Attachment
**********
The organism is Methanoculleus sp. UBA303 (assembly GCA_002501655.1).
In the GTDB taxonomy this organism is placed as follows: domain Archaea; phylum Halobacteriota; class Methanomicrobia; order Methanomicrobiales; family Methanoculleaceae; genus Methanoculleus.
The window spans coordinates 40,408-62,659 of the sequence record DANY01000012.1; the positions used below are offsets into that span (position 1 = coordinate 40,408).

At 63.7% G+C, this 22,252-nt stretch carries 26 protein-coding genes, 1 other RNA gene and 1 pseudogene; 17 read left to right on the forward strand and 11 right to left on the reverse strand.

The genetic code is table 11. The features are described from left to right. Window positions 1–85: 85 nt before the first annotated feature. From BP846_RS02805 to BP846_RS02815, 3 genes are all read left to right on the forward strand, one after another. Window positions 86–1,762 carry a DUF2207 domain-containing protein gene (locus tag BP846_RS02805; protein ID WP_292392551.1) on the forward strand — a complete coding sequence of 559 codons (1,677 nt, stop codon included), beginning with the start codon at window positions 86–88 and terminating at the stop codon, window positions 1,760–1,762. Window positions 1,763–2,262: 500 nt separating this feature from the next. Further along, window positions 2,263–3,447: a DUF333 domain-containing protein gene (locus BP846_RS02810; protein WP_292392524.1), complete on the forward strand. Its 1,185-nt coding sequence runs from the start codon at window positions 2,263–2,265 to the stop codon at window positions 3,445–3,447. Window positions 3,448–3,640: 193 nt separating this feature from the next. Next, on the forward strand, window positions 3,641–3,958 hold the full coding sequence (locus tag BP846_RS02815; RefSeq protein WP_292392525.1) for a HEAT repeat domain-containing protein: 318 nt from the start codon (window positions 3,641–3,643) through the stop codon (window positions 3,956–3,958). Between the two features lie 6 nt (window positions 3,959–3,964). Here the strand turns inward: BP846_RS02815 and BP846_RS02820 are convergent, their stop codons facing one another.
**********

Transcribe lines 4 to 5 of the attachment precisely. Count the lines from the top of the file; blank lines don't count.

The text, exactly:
At 63.7% G+C, this 22,252-nt stretch carries 26 protein-coding genes, 1 other RNA gene and 1 pseudogene; 17 read left to right on the forward strand and 11 right to left on the reverse strand.

The genetic code is table 11. The features are described from left to right. Window positions 1–85: 85 nt before the first annotated feature. From BP846_RS02805 to BP846_RS02815, 3 genes are all read left to right on the forward strand, one after another. Window positions 86–1,762 carry a DUF2207 domain-containing protein gene (locus tag BP846_RS02805; protein ID WP_292392551.1) on the forward strand — a complete coding sequence of 559 codons (1,677 nt, stop codon included), beginning with the start codon at window positions 86–88 and terminating at the stop codon, window positions 1,760–1,762. Window positions 1,763–2,262: 500 nt separating this feature from the next. Further along, window positions 2,263–3,447: a DUF333 domain-containing protein gene (locus BP846_RS02810; protein WP_292392524.1), complete on the forward strand. Its 1,185-nt coding sequence runs from the start codon at window positions 2,263–2,265 to the stop codon at window positions 3,445–3,447. Window positions 3,448–3,640: 193 nt separating this feature from the next. Next, on the forward strand, window positions 3,641–3,958 hold the full coding sequence (locus tag BP846_RS02815; RefSeq protein WP_292392525.1) for a HEAT repeat domain-containing protein: 318 nt from the start codon (window positions 3,641–3,643) through the stop codon (window positions 3,956–3,958). Between the two features lie 6 nt (window positions 3,959–3,964). Here the strand turns inward: BP846_RS02815 and BP846_RS02820 are convergent, their stop codons facing one another.